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I suppose it would be even worse with abc if the kid was a Kennedy. They'd probably skip the royalty part and declare the kid a deity. But this is extremely offensive. It isn't just a gaffe. Not that it would ever happen, but the Klintons should call out abc on this one. We don't have royalty in this country. Of course, abc is doing two things by proclaiming the baby as "royal": they are looking fondly back to the days of stained dresses in the Oval Office, and looking forward to the Hildebeest's election in 2016, which the consider assured. And that is even more offensive than calling the Klintons "royalty."
In response to:

Overtaxed and Underpaid

tgwWhale Wrote: Apr 15, 2014 1:22 PM
Good ideas, I suppose, but unless I missed it, Santorum missed the single most important thing that could be done to help the economy: repeal Obozocare. No one is hiring anyone (at least not for full-time work) because of the bloated cost of Obozocare. That should be put into the context of getting rid of a huge part of all federal regulations. I'm not a libertarian who opposes all regulation, but a great part of fed regulations are far out of date, and another huge part is far past the point where diminishing returns make them worthwhile. As bad as our tax code is, I believe that the regulations are even more destructive.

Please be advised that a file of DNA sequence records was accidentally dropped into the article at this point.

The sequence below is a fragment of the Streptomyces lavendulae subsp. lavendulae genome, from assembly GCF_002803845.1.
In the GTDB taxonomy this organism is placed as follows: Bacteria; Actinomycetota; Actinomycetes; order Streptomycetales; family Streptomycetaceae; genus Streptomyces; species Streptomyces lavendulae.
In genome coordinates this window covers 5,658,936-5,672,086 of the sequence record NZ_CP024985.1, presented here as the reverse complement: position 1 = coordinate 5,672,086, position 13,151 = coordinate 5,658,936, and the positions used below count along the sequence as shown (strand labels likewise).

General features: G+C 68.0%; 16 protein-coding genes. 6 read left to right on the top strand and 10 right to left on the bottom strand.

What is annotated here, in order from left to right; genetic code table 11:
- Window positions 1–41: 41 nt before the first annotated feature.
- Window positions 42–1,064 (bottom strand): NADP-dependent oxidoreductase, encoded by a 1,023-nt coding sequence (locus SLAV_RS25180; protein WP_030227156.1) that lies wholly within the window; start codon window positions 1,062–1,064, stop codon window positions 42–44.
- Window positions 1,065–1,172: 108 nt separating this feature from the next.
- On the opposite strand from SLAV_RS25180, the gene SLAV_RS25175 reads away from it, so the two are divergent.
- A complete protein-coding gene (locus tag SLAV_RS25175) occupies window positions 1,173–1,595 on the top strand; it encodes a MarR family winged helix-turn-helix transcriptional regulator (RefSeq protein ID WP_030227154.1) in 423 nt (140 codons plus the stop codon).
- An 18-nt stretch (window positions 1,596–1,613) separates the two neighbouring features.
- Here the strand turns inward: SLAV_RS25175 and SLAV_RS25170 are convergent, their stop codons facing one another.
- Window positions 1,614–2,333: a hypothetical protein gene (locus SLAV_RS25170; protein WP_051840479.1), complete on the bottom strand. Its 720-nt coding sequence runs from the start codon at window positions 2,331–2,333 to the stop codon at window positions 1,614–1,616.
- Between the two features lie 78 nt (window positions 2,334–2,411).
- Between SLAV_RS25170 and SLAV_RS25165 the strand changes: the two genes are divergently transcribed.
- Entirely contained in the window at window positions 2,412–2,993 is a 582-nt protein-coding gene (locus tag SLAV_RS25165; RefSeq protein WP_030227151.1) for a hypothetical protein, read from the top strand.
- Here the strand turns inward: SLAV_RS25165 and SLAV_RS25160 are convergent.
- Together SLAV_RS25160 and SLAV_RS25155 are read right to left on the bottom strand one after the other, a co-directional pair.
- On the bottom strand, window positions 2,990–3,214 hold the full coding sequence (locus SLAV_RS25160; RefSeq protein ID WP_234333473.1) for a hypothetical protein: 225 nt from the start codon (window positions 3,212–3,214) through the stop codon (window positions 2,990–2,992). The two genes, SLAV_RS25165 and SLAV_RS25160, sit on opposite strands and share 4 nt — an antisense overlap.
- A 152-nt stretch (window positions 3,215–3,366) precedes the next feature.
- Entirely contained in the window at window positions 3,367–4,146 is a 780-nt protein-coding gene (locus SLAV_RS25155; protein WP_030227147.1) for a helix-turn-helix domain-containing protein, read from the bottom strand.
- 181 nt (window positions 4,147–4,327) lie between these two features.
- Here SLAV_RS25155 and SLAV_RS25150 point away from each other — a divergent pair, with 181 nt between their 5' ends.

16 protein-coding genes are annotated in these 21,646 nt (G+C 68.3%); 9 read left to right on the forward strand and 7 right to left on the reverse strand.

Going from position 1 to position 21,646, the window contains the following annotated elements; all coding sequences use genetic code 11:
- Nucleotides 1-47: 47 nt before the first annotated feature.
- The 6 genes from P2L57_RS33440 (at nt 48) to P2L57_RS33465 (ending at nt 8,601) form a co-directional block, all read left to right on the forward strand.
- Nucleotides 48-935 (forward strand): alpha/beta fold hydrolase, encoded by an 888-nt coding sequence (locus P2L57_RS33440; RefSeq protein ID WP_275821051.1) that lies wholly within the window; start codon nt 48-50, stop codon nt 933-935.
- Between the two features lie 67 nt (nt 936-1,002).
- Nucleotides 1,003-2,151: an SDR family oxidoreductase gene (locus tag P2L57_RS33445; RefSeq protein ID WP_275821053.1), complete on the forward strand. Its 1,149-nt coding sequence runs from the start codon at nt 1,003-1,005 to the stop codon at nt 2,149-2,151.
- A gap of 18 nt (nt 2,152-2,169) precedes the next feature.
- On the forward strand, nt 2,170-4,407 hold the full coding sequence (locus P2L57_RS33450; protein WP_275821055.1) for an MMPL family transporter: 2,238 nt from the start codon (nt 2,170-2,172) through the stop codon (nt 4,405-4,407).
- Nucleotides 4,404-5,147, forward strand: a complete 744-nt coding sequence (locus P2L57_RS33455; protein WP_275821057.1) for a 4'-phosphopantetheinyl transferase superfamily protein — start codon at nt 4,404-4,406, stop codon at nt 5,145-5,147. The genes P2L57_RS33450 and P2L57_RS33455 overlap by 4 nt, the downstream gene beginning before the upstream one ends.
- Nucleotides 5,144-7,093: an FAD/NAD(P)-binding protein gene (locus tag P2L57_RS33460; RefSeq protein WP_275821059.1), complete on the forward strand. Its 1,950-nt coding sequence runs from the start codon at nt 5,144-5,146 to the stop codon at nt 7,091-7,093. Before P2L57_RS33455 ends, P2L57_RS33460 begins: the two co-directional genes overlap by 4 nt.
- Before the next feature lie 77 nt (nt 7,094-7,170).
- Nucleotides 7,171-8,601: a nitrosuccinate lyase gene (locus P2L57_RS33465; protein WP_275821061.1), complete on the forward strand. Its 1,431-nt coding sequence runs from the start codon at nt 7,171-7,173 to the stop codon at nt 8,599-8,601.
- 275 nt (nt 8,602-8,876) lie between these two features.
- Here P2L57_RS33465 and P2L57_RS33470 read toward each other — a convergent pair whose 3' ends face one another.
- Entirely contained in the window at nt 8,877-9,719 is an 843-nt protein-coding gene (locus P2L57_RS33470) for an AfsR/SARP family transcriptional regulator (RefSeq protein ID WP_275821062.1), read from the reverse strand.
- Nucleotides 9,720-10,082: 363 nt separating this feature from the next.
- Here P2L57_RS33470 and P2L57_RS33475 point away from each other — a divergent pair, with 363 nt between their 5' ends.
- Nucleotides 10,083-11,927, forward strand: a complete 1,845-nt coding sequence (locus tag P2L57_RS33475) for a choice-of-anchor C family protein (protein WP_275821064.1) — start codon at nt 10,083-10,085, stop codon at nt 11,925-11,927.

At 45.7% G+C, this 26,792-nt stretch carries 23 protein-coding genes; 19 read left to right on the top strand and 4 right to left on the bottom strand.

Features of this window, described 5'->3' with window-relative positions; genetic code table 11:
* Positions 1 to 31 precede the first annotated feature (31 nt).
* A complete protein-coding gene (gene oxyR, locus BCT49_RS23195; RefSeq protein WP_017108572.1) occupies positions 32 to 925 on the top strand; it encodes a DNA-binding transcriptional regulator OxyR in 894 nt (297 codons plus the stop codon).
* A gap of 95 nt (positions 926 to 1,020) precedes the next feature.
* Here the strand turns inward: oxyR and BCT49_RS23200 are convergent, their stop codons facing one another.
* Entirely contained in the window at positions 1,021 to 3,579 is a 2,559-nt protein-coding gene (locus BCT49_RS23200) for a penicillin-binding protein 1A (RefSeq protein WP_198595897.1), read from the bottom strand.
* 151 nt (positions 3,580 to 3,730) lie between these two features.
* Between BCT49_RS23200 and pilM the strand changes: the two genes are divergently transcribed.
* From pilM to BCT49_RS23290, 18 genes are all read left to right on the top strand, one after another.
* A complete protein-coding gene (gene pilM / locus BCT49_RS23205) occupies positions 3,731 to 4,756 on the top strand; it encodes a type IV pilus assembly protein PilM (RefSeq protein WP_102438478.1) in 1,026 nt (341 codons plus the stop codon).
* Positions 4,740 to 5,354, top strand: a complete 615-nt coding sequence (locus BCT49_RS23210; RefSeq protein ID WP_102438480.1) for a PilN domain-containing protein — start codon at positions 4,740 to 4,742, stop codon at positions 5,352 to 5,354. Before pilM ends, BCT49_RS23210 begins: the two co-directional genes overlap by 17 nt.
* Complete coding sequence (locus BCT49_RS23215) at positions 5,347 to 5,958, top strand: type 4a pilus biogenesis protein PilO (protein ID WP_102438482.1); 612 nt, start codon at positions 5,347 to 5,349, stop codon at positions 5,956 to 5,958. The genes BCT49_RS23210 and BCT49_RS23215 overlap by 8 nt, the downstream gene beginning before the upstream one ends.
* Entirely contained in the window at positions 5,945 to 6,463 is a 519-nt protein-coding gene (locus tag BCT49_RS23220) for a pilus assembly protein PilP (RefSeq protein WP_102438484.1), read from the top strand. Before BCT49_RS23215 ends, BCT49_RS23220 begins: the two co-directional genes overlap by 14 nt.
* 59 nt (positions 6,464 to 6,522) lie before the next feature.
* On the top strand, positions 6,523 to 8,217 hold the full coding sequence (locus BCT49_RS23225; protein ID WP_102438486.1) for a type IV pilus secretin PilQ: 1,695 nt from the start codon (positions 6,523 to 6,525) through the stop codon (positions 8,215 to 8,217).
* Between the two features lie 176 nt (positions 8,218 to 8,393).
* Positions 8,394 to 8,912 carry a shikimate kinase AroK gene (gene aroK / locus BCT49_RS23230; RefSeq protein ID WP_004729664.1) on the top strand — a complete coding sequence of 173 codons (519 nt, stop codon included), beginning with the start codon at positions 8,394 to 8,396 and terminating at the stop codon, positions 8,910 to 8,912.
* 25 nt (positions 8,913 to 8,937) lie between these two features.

You apparently don't get the meaning of "Congress shall make NO LAW." All of the rules that determine whether churches can act politically or not are unconstitutional because they infringe on both freedom of religion and freedom of speech. The IRS code does not trump the Constitution, Get it? When the IRS code is used to determine what can be said from the pulpit of any church, synagogue, mosque, you name it, it's unconstitutional. Period.
No. Period. The IRS rule that forbids politicking in churches is blatantly unconstitutional. It openly and directly violates the first amendment twice: it violates freedom of religion and freedom of speech. Under the first amendment, if a pastor wants to say from his pulpit that the congregation must vote for candidate X or spend eternity in Hades, he might be a fool, but he has every right under the constitution to do so. The first amendment begins with ":Congress shall make NO law..." "No law" means NO law. This IRS rule was pushed into law in the 1950's by an astoundingly corrupt member of Congress from Texas named Lyndon Baines Johnson, who wasw mad that a certain clergyman back home opposed him.